The lesson was broken up into a flat work session the first half and a jump session the second. This post would be way too long to write both up, so I am splitting it in two. I learned SO MUCH that keyboard diarrhea is imminent.
Trainer hadn’t worked with Gem since the very first time at my house where Gem was her typical spazzy, tense and not listening oh-my-God-any-leg-means-gallop self. I think she was a bit nervous. We began with walking with a purpose and created a smaller rectangle in the large jump arena. Right way she could see the difference in Gem and I: I asked Gem to do something and expected it to be done and Gem was respondeing by doing it although sometimes begrudgingly.
We began with walk-halt-walk which is Gem’s worst thing ever. She really sees no point in stopping just to go again and Trainer even laughed about it remarking how she could tell that Gem thought halting was something other horses had to do. She could tell Gem was annoyed because she knew we would just be walking on again and what was the entire reason for doing this? For my part, she had me ask in a small series of quick bursts starting small then escalating to let Gem know I meant business but not create a tugging war with the reins. Eventually Gem acquiesced to the request to halt more promptly and we moved on.
The flat work half focused on one thing: adjustability. Gem and I worked hard at home on rhythm and it paid off as she picked up the nicest working trot that was fluid and forward but not braced or rushed. In fact trainer exclaimed that she was very cute when she behaved and had really nice movement. Maybe we wont completely fail at this English stuff after all.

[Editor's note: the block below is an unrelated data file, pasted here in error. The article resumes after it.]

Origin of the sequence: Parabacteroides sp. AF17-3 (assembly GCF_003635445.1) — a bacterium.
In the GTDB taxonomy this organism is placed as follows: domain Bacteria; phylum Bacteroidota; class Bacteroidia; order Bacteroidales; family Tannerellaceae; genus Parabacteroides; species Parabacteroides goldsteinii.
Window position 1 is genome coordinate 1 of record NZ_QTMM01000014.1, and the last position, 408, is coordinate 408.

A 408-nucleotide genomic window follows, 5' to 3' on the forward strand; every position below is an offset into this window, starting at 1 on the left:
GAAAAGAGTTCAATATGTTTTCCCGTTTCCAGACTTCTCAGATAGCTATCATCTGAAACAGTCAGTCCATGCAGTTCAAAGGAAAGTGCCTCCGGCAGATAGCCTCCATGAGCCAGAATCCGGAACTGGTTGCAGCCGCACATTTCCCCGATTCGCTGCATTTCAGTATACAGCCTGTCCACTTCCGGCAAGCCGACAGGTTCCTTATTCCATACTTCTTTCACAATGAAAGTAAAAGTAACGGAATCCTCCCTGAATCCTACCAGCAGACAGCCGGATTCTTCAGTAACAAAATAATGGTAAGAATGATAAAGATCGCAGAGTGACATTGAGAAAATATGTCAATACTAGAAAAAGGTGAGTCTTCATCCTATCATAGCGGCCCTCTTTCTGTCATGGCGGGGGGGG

We kept on the smaller rectangle in the center of the arena and began to work on that adjustability thing. It was SO MUCH FUN!
Trainer had me think walk and really, really slow my posting down, sit up tall and tighten my core all while not touching the reins at all and I could feel Gem slow down nearing the walk. Right before she actually walked, I was to amp up my energy and send her on in the trot.
My timing was not quick enough in the beginning and we ended up walking a good bit or I would add too much leg too soon and we never really sowed down. It took a few circuits around before we got the hang of it. When we did though: magic. Gem began to really tune in and all I had to do was change my body posture and my energy level and she would slow then speed back up. Trainer then had me work on going from a working trot to an extended trot the same way.
Pretty soon she had us alternate between working, extended and slow trot at each side of the rectangle. It was a blast. Gem was relaxed and thankful that I wasn’t touching her mouth and really listened, coming back immediately and going forward with gusto but remaining relaxed. Holy crap! I didn’t know she had it in her and it was SO MUCH FUN. Have I mentioned how fun it was??? I could have just done that for an hour.
After we played with that in both directions, we moved on. Drilling Gem is never a good idea. She is wicked smart and once she learns something it is time to move on or she will get bored and find something else to amuse herself with. Typically, I don’t find humor in the same things she does.
Next was canter work though and I immediately lost all my zen and relaxation. Trainer saw the response in Gem and asked me what happened. I told her I got tense. She told me to relax.
Part of my canter issues comes from my own misunderstanding that canter = faster. Since I can go a million miles an hour at the trot, I don’t really want to go any faster in the canter. Trainer is working hard to break this thought process and for me to think of the canter as shifting to a new gear, but maintaining the same speed. It is helping…a bit.